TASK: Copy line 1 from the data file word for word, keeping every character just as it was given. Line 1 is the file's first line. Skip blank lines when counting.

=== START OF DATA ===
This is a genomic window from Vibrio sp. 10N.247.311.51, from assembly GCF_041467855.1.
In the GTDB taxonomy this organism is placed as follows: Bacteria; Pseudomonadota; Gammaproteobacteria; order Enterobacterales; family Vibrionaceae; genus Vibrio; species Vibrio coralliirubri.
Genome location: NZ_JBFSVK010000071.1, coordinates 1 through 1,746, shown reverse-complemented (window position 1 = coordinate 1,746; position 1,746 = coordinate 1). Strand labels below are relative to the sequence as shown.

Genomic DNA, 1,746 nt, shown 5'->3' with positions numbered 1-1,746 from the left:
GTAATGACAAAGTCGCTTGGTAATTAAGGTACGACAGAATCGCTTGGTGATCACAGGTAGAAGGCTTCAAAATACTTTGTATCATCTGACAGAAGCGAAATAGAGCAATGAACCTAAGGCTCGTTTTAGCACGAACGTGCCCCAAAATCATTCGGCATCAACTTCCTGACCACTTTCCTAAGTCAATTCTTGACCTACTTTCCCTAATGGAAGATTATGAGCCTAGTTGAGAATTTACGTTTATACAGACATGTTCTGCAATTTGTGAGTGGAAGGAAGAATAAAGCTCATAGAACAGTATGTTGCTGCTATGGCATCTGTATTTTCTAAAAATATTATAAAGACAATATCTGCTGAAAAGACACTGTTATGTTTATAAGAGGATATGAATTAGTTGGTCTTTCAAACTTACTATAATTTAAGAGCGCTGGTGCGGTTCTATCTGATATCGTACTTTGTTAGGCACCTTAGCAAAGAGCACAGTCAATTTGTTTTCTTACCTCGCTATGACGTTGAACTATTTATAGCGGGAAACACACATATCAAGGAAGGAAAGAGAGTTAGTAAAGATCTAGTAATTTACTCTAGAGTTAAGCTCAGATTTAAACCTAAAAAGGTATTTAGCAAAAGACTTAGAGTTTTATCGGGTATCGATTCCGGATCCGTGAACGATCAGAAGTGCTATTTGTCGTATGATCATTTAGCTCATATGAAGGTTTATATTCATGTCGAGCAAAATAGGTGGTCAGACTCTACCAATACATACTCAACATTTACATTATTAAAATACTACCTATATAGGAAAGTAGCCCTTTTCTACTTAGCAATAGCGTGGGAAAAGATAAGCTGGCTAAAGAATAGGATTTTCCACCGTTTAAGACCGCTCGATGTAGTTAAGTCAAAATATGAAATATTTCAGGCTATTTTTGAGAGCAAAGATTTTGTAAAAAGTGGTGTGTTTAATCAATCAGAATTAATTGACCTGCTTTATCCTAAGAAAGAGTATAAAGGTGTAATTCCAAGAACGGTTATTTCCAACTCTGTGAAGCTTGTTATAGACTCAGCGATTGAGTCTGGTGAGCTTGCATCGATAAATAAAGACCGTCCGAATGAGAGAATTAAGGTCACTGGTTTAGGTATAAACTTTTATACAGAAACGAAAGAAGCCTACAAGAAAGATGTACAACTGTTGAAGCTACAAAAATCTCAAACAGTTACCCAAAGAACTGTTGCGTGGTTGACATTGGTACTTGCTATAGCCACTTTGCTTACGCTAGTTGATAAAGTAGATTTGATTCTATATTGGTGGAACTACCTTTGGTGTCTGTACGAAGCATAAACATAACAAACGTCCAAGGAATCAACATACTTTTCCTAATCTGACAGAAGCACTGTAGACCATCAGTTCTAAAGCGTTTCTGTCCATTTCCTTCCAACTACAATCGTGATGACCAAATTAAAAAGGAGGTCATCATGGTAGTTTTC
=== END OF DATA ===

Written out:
This is a genomic window from Vibrio sp. 10N.247.311.51, from assembly GCF_041467855.1.